We are delighted to present the Q&A session with Dr Dawud Ansari, a distinguished researcher and policy adviser renowned for his expertise in energy, geopolitics, and applied economics. Dr Ansari, currently affiliated with the German Institute for International and Security Affairs (SWP) and the Majan Center for Energy MCREEE, is at the forefront of exploring the intricate dynamics of hydrogen geopolitics and its implications for global energy landscapes.

In today's session, we delve into the evolving narrative surrounding hydrogen, a versatile energy carrier poised to revolutionise traditional energy paradigms. Dr. Ansari's insights offer invaluable perspectives on the potential collaboration between the European Union (EU) and Gulf Cooperation Council (GCC) nations in harnessing hydrogen's transformative power.

Join us as we unravel the intricacies of hydrogen geopolitics and explore the transformative potential of EU-GCC collaboration in shaping the future of energy on a global scale.

#WHF: While hydrogen is discussed globally, are there specific regions or countries you believe will play an especially critical role in shaping the hydrogen geopolitical landscape in the next 5-10 years?

Dr Dawud Ansar: The geopolitics of hydrogen differ from those of fossil fuels, but they are very much alive – the rules may be different, but the game is the same. Renewable energy resources are indeed more widespread than fossil ones, but critical raw materials, technology ownership, industry, and the political power to define standards remain concentrated. In the first decade, only a handful of countries have the financial, occupational, administrative, and infrastructural capacities to participate in the emerging hydrogen world. Countries that own technology and import hydrogen – particularly the EU, Japan, and Korea – will play a critical role in defining how the sector unfolds, but they won’t be the sole deciders. Front-runners on the supply side, such as Oman and Saudi Arabia, will certainly shape relations in the short run, but the owners of raw materials and their refining capacities – especially South Africa and China – will be decisive for the market's future. A lot will depend on the US: their actual involvement in the sector and to what extent they consider it a key technology in their rivalry with China will significantly influence the distribution of power.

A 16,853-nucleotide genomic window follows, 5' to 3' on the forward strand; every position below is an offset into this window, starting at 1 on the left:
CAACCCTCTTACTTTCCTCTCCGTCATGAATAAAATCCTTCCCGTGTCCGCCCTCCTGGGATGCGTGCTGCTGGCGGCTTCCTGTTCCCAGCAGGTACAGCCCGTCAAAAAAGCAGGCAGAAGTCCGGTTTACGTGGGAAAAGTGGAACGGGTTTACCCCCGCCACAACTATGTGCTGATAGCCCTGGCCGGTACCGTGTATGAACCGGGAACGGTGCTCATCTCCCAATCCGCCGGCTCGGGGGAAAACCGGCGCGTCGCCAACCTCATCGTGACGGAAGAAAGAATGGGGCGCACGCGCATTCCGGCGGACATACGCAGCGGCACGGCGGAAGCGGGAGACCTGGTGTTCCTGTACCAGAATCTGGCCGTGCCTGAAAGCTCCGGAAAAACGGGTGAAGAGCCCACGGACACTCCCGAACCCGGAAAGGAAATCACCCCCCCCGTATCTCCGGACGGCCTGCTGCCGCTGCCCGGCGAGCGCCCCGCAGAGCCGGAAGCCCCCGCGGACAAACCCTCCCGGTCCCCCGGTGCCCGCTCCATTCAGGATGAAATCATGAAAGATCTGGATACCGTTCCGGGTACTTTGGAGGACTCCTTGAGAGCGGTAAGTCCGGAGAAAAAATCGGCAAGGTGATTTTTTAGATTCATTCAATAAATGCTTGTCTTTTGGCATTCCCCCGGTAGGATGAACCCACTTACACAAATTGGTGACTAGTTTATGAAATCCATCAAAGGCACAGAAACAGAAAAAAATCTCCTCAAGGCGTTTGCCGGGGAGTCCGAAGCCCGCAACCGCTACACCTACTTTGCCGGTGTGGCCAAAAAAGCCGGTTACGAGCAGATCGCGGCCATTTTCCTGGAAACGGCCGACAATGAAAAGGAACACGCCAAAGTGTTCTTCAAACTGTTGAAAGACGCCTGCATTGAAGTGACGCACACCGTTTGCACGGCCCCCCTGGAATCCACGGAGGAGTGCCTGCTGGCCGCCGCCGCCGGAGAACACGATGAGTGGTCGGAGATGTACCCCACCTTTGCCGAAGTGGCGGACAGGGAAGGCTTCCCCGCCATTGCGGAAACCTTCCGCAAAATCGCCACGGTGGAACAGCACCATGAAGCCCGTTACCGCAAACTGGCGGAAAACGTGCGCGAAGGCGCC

#WHF:  What are the most promising areas of synergy between the EU and GCC nations in developing a hydrogen partnership? How could their unique strengths complement each other for mutual benefit?

Dr Dawud Ansar: The potential for a partnership between the EU and GCC nations in hydrogen development is based on straightforward needs: the EU aims to decarbonise its industries with hydrogen, while GCC nations seek new avenues for income, increased local value addition, and broader influence. Unlike other prospective hydrogen producers who may become relevant in the future, GCC nations have the advantage of leveraging existing infrastructure, institutions, human capital, and financial resources to kickstart the hydrogen economy. On the other hand, the EU, as one of the most significant industrial hubs, has the potential to generate significant offtake, given the right domestic incentives – which is crucial to stimulating supply and encouraging further innovation.